Gordon, others know system dictates strategy

Jeff Gordon would rather not dwell on what might have been.

Told he would be leading the Nextel Cup points chase with two
races to go if NASCAR had not switched to a new championship format
this year, Gordon simply shrugged and smiled.

"That's good to know,'' the four-time champion said, "but that
still doesn't really mean much. I've always said that the way you
race is how the points are structured.

"We still have a shot at the championship.''

Indeed he does.

Entering Sunday's race at Darlington Raceway -- a track where he
has won six times, including five Southern 500s -- Gordon trails
series leader Kurt Busch by just 41 points.

The Nextel Cup playoff-style format was the brainchild of new
NASCAR chairman Brian France. It divides the season into two parts,
with the top 10 drivers after the first 26 races separated from the
rest of the field for a 10-race showdown.

At first, nearly everyone else in NASCAR's hierarchy was against
the idea, calling it too radical and unnecessary.

Then Matt Kenseth turned the 2003 championship race into a joke,
not only moving out to a nearly untouchable lead midway through the
season, but going on to take the title with numbing consistency and
only one race win.

The Chase seemed the ideal way to allow NASCAR to get into a
more competitive position in the fall, when baseball's postseason
and the NFL are in full swing.

So far, so good.

Going into Darlington, this year's race is at least a four-man
battle, with Dale Earnhardt Jr. just 47 points behind Busch and
Jimmie Johnson one behind Earnhardt. Even fifth-place Mark Martin,
102 points out, isn't out of the championship picture.

Even so, if this season had been under the points system in use
from 1975-2003, there still would have been a good race for the

Gordon would be 57 points ahead of Earnhardt and 62 in front of
teammate and friend Johnson. Busch would be fourth, 222 points
behind and all but eliminated from title contention.

Or would he?

"This is something motorsports has never seen before, with the
regular season and then a playoff-type system,'' Busch said. "With
the regular season, teams were still trying to develop their
setups, maybe take risks because of their (points) cushion. Other
teams used up their tests trying to get into these final 10 races
because they were 12th to 15th in points.

"There were so many different avenues of what it took to get
into the playoff system that it left the door wide open for when
you did make it. We were a team that was well prepared with our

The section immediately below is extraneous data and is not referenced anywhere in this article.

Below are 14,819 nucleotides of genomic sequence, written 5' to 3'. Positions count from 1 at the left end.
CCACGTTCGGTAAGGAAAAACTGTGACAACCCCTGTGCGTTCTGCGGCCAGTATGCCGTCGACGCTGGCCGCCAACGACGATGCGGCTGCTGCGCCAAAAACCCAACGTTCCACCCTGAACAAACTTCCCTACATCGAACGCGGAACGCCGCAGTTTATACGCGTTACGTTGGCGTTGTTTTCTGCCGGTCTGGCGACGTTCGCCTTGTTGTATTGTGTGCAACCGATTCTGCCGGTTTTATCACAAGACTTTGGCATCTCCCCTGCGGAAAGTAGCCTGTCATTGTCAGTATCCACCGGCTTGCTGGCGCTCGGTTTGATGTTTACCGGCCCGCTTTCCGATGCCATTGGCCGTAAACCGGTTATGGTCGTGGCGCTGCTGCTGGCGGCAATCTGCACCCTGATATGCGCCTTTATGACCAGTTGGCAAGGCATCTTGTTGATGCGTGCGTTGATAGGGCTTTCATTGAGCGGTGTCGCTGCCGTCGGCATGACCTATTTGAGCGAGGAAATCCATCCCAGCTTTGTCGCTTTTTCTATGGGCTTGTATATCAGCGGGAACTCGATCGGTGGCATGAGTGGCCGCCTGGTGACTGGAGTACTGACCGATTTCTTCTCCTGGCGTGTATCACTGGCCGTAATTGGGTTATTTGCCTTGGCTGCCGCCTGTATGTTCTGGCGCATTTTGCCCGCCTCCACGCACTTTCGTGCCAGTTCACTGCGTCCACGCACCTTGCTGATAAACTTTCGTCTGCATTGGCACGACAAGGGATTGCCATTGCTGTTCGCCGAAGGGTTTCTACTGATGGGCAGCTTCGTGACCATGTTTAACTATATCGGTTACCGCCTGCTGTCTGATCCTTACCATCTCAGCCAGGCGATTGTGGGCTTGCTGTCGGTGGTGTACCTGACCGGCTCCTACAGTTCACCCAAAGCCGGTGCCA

tests. We had great race cars saved and built up. We didn't even
race the car we won with in Loudon, N.H., in July until we took it
back there in September for the start of the Chase.''

The strategy worked to perfection: Busch won again at the New
Hampshire track, and he is the only contender with top 10 finishes
in seven of the last eight races.

Meanwhile, Johnson nearly fell out of contention when his team,
which had built a lead of 232 points over Gordon after race No. 20,
began to experiment with new parts and pieces, ran into some bad
luck and dropped to second place entering the championship.

Johnson continued to struggle, falling to ninth, 247 points
behind Busch after the first four races of the Chase. It took a
three-race winning streak -- the first since Gordon won four in a
row in 1998 -- to get him back into contention.

"I think people were asking, 'Where did Jimmie Johnson go about
10 races ago,''' Johnson said. "But I think people have been in
this sport long enough to know that you have your ups and downs.
The timing of our downs wasn't the best for the championship
battle, but we got it back and we're in the middle of it now.''

Would he and his team have done things differently if the old
system were still in place?

"I'm sure we would have approached things with a somewhat
different attitude, and I supposed other teams would have done the
same,'' Johnson said. "The main thing, though, is that we are
racing for this championship in this system, and we still have a
shot at the championship.''

Gordon is generally happy with the new system, although he would
like to see a few minor adjustments. That includes setting a
minimum number of points per race so that a driver is not so
heavily penalized for an engine failure, getting caught in a crash
or some other major problem.

In the first eight races, each of the top 10 drivers has
finished 30th or worse at least once. Contenders Tony Stewart, Ryan
Newman, Elliott Sadler, Kenseth and Jeremy Mayfield have all been
relegated to also-ran status by bad finishes.

"Because of the Chase, there needs to be a little bit more of a
change in the points system, but you're still not having to race
that much different than you used to,'' Gordon said. "I would like
to see some restructuring, just some minor changes. But it doesn't
upset me. We know what the conditions are and we have our mind-set
on that.''